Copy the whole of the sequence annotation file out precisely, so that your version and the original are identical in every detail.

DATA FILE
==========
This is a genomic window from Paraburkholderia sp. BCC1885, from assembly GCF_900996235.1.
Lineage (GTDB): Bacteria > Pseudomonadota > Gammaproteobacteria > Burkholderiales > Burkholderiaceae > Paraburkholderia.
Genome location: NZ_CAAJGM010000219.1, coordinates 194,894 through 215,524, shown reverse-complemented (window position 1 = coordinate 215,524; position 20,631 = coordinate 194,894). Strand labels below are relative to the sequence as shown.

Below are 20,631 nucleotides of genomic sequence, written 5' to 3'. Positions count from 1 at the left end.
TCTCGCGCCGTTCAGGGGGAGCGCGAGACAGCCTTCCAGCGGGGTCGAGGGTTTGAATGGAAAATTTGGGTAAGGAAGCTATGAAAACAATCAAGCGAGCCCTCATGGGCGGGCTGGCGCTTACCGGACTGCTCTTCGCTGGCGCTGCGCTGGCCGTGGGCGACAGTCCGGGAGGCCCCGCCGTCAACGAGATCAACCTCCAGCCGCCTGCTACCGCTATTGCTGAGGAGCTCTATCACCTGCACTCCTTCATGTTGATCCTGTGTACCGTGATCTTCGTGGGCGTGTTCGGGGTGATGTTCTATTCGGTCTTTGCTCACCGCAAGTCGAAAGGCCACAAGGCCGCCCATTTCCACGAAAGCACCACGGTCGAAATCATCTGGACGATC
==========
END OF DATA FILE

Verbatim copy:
This is a genomic window from Paraburkholderia sp. BCC1885, from assembly GCF_900996235.1.
Lineage (GTDB): Bacteria > Pseudomonadota > Gammaproteobacteria > Burkholderiales > Burkholderiaceae > Paraburkholderia.
Genome location: NZ_CAAJGM010000219.1, coordinates 194,894 through 215,524, shown reverse-complemented (window position 1 = coordinate 215,524; position 20,631 = coordinate 194,894). Strand labels below are relative to the sequence as shown.

Below are 20,631 nucleotides of genomic sequence, written 5' to 3'. Positions count from 1 at the left end.
TCTCGCGCCGTTCAGGGGGAGCGCGAGACAGCCTTCCAGCGGGGTCGAGGGTTTGAATGGAAAATTTGGGTAAGGAAGCTATGAAAACAATCAAGCGAGCCCTCATGGGCGGGCTGGCGCTTACCGGACTGCTCTTCGCTGGCGCTGCGCTGGCCGTGGGCGACAGTCCGGGAGGCCCCGCCGTCAACGAGATCAACCTCCAGCCGCCTGCTACCGCTATTGCTGAGGAGCTCTATCACCTGCACTCCTTCATGTTGATCCTGTGTACCGTGATCTTCGTGGGCGTGTTCGGGGTGATGTTCTATTCGGTCTTTGCTCACCGCAAGTCGAAAGGCCACAAGGCCGCCCATTTCCACGAAAGCACCACGGTCGAAATCATCTGGACGATC